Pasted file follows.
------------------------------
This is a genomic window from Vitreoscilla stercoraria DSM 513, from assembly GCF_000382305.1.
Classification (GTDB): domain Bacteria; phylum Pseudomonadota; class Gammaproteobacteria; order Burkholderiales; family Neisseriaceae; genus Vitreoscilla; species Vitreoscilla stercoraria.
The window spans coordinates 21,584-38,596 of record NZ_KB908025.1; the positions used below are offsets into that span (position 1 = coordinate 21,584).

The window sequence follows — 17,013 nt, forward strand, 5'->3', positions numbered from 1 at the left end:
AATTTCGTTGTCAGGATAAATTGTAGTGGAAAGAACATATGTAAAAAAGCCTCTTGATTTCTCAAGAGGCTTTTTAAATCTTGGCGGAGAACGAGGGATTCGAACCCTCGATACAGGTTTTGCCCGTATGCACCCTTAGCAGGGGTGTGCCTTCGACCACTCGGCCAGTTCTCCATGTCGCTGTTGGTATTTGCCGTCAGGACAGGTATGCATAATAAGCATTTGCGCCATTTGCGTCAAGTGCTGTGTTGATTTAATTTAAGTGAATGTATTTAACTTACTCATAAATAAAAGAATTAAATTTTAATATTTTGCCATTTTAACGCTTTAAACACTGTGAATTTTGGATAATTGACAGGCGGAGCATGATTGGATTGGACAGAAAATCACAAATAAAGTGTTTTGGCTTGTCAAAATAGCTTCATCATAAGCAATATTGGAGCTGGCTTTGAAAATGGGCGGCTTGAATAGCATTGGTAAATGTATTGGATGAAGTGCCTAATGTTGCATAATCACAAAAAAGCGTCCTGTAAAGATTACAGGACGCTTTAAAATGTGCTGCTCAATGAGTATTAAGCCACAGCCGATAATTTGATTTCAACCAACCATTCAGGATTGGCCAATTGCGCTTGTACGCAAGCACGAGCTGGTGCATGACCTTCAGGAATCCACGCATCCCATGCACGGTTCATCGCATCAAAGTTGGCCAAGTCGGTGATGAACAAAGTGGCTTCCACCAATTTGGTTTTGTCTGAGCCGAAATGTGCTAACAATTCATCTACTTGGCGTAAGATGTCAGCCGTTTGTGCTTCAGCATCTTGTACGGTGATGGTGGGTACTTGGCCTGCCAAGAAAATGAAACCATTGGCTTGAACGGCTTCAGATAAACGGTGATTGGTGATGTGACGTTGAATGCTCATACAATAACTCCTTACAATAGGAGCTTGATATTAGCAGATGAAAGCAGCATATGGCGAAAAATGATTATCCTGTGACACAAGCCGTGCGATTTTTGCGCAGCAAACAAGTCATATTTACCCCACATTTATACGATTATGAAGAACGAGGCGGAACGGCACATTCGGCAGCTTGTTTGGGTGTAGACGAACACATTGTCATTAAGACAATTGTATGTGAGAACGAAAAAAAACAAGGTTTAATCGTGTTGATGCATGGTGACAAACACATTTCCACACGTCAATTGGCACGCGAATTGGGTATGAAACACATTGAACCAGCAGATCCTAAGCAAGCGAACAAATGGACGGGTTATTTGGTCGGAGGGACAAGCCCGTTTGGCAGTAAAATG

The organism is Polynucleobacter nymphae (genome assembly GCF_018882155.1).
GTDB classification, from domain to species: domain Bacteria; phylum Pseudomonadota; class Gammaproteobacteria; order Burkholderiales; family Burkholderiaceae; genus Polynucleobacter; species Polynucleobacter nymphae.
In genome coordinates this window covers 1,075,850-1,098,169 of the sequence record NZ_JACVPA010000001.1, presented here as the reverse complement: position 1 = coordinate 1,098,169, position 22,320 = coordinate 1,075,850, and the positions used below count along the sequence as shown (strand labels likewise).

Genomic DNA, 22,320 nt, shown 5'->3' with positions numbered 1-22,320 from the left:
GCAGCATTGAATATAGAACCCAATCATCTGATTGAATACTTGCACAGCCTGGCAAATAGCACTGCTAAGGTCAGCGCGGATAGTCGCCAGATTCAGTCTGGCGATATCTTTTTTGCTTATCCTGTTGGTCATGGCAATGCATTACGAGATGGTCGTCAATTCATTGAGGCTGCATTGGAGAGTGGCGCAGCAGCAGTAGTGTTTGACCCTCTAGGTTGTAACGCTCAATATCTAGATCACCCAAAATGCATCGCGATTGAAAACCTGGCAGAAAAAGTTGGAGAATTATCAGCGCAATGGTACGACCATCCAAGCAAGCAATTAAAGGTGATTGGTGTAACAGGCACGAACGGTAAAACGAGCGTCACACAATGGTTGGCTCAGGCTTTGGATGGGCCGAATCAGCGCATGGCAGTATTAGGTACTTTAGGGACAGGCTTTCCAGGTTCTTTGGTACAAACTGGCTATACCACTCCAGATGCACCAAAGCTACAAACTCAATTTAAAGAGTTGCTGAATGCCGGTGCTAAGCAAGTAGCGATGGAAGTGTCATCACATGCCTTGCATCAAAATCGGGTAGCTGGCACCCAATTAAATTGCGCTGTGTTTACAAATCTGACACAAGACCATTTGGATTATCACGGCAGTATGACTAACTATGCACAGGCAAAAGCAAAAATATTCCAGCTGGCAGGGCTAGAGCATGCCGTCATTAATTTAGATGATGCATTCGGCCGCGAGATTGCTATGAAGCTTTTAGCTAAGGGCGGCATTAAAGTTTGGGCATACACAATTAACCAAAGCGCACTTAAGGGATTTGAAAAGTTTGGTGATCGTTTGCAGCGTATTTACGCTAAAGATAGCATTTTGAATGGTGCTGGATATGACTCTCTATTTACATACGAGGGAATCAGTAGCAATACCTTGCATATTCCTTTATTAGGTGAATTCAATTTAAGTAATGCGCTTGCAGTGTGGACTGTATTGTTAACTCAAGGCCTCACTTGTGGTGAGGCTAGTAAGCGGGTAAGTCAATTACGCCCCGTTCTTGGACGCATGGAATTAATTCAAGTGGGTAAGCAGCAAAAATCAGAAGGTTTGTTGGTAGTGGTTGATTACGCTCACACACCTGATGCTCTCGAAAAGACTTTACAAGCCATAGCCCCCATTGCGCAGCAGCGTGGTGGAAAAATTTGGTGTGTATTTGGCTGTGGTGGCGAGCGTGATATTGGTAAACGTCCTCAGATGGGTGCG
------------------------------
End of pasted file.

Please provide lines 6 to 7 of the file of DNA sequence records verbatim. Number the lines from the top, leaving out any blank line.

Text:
The organism is Polynucleobacter nymphae (genome assembly GCF_018882155.1).
GTDB classification, from domain to species: domain Bacteria; phylum Pseudomonadota; class Gammaproteobacteria; order Burkholderiales; family Burkholderiaceae; genus Polynucleobacter; species Polynucleobacter nymphae.